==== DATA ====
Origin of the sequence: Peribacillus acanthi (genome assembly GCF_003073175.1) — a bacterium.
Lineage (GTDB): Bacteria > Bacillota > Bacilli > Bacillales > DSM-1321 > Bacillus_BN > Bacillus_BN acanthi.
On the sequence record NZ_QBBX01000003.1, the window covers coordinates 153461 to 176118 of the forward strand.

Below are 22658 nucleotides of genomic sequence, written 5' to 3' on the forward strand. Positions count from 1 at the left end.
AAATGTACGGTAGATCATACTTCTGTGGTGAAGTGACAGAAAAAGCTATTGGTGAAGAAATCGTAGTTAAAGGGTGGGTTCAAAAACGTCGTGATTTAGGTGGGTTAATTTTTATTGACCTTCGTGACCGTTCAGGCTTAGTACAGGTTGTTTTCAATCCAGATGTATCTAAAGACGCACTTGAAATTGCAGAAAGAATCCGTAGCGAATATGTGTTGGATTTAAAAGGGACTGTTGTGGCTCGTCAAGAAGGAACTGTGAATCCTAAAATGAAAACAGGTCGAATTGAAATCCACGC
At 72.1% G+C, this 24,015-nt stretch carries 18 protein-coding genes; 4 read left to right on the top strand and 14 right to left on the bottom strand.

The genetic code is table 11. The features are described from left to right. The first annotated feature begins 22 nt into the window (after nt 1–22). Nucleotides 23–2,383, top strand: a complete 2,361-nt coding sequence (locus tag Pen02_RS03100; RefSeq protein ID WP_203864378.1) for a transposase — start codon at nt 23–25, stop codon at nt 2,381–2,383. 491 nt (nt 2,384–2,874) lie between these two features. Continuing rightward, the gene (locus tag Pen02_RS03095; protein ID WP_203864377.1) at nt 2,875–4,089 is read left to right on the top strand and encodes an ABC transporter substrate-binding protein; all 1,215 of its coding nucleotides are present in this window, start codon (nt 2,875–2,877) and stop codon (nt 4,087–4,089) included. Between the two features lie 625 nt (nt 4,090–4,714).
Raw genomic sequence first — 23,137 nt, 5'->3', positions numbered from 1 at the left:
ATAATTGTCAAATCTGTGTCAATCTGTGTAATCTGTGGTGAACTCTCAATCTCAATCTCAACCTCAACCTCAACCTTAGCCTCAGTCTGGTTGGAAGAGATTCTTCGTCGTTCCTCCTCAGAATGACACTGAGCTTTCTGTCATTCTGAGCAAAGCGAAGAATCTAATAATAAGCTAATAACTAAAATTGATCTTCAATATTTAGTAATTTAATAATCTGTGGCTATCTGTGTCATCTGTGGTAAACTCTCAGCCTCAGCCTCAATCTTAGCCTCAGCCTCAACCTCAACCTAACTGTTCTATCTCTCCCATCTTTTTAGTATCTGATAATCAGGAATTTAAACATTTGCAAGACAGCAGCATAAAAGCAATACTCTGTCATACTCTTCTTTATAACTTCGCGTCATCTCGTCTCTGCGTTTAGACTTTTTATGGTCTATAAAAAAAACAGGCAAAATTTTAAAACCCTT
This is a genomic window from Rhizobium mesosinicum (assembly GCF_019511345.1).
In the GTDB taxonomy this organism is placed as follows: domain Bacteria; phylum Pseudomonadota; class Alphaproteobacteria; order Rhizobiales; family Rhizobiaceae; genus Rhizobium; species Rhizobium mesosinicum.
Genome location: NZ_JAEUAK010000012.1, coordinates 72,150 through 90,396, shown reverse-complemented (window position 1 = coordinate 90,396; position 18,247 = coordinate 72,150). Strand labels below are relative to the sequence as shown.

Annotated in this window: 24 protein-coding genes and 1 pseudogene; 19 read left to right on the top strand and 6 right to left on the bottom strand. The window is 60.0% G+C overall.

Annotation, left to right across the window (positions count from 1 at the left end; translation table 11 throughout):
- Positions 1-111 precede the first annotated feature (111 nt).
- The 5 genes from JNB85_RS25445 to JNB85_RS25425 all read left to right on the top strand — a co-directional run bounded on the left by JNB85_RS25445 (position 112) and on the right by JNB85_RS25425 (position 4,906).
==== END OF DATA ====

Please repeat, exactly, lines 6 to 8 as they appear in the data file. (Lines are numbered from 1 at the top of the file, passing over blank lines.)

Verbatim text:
At 72.1% G+C, this 24,015-nt stretch carries 18 protein-coding genes; 4 read left to right on the top strand and 14 right to left on the bottom strand.

The genetic code is table 11. The features are described from left to right. The first annotated feature begins 22 nt into the window (after nt 1–22). Nucleotides 23–2,383, top strand: a complete 2,361-nt coding sequence (locus tag Pen02_RS03100; RefSeq protein ID WP_203864378.1) for a transposase — start codon at nt 23–25, stop codon at nt 2,381–2,383. 491 nt (nt 2,384–2,874) lie between these two features. Continuing rightward, the gene (locus tag Pen02_RS03095; protein ID WP_203864377.1) at nt 2,875–4,089 is read left to right on the top strand and encodes an ABC transporter substrate-binding protein; all 1,215 of its coding nucleotides are present in this window, start codon (nt 2,875–2,877) and stop codon (nt 4,087–4,089) included. Between the two features lie 625 nt (nt 4,090–4,714).
Raw genomic sequence first — 23,137 nt, 5'->3', positions numbered from 1 at the left: